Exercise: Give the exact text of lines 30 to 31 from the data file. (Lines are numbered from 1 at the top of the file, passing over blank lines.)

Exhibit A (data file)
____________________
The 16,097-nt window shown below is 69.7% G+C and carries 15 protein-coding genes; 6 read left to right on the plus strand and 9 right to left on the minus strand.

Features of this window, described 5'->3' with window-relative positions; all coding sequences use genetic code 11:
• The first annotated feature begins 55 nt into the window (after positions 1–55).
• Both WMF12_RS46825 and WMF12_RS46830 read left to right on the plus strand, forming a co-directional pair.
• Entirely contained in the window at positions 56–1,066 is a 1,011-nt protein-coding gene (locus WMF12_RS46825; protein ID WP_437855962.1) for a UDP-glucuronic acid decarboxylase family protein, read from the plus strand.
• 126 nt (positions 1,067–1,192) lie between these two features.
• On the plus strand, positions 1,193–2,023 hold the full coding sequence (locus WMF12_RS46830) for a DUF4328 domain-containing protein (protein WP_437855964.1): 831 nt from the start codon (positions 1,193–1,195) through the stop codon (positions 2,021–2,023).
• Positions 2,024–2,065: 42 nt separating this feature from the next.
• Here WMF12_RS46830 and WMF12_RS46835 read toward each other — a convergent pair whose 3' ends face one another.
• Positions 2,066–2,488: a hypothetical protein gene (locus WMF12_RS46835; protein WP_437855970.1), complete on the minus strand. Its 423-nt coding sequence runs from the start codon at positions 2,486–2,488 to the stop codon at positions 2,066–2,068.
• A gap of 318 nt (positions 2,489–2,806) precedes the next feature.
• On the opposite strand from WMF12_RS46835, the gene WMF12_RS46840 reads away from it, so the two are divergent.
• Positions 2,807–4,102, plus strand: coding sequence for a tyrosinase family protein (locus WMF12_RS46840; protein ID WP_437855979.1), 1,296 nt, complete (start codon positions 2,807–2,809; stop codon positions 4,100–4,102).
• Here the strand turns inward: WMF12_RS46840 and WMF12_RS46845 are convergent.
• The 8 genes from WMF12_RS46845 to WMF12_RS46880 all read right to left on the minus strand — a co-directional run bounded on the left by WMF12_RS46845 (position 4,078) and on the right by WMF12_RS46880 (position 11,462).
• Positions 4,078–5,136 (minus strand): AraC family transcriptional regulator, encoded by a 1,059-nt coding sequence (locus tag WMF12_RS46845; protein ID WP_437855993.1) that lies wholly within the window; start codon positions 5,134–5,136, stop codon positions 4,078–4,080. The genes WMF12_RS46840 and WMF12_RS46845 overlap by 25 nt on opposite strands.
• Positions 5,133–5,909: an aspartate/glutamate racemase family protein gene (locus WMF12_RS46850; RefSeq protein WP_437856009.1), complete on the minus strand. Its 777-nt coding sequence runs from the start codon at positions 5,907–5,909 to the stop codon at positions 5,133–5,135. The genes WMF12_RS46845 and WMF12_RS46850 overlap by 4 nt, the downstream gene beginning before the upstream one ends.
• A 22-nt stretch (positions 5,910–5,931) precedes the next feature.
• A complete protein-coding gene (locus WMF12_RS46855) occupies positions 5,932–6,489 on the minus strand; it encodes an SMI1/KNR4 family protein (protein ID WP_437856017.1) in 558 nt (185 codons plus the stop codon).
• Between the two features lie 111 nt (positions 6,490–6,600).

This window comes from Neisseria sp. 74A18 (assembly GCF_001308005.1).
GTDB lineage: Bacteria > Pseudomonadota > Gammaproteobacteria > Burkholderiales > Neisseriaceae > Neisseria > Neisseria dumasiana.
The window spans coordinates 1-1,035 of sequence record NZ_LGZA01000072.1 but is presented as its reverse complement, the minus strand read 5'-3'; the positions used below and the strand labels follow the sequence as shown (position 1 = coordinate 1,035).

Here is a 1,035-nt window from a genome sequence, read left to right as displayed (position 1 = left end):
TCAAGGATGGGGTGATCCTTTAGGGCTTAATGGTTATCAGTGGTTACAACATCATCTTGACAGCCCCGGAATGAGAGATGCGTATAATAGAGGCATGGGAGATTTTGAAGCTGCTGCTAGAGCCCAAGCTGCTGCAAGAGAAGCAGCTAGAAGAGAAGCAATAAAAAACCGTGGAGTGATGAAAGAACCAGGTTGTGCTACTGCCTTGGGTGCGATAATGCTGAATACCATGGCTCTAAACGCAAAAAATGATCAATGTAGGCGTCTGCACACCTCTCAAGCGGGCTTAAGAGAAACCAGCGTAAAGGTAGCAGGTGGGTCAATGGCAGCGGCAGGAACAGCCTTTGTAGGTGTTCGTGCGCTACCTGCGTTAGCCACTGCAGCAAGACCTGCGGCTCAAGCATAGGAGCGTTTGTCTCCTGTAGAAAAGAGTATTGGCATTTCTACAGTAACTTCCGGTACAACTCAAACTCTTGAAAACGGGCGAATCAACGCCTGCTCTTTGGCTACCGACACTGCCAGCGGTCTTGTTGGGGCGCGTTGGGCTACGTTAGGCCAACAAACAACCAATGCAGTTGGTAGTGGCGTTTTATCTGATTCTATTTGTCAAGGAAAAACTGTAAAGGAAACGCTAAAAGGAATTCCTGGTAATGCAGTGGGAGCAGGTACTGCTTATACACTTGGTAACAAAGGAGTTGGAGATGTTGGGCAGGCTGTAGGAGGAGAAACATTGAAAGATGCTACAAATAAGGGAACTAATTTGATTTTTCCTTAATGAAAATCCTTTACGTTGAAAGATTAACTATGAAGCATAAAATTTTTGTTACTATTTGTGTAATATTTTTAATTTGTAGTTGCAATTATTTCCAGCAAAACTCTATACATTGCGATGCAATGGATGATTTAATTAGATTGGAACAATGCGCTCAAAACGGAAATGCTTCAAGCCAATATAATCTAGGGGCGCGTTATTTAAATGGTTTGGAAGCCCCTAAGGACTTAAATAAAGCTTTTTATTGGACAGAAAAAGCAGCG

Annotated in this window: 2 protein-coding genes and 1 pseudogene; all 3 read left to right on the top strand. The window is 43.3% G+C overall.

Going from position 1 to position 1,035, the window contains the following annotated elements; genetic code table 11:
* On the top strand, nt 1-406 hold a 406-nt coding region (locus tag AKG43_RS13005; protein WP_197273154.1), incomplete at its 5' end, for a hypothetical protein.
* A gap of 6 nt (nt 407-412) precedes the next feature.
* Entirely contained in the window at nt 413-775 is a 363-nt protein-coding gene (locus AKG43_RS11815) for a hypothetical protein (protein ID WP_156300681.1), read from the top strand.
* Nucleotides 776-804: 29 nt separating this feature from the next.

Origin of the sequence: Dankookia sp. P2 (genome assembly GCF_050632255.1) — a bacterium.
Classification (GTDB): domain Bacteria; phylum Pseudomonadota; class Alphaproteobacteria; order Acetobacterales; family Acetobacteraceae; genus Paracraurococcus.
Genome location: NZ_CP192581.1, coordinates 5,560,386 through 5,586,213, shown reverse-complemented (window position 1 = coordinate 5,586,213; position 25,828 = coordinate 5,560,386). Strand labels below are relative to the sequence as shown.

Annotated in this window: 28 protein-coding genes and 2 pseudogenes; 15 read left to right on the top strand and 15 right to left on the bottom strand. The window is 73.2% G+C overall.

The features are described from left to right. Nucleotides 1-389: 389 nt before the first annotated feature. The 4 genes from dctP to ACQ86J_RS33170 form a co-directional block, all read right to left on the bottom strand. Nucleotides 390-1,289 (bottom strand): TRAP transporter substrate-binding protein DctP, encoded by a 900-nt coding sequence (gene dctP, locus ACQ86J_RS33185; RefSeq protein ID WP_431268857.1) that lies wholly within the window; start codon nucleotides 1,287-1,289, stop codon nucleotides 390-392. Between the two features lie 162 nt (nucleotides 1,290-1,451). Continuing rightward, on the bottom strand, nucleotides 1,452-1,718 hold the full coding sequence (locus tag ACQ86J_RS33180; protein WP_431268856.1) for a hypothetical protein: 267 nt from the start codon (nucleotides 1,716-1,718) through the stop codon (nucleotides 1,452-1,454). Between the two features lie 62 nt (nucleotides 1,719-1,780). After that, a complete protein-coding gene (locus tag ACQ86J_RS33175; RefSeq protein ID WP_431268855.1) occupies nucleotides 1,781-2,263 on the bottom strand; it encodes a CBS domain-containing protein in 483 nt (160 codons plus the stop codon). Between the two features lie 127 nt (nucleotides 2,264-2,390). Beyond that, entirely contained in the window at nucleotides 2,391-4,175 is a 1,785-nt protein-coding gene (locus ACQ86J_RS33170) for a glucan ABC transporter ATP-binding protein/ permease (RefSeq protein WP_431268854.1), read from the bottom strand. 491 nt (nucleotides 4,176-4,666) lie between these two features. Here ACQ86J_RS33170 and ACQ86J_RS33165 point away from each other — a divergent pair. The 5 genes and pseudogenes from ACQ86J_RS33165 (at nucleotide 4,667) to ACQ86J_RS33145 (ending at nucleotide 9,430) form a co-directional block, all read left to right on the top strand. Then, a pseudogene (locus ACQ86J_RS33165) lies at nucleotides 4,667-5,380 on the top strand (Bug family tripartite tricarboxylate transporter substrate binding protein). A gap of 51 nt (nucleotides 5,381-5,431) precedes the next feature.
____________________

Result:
* Entirely contained in the window at nt 413-775 is a 363-nt protein-coding gene (locus AKG43_RS11815) for a hypothetical protein (protein ID WP_156300681.1), read from the top strand.
* Nucleotides 776-804: 29 nt separating this feature from the next.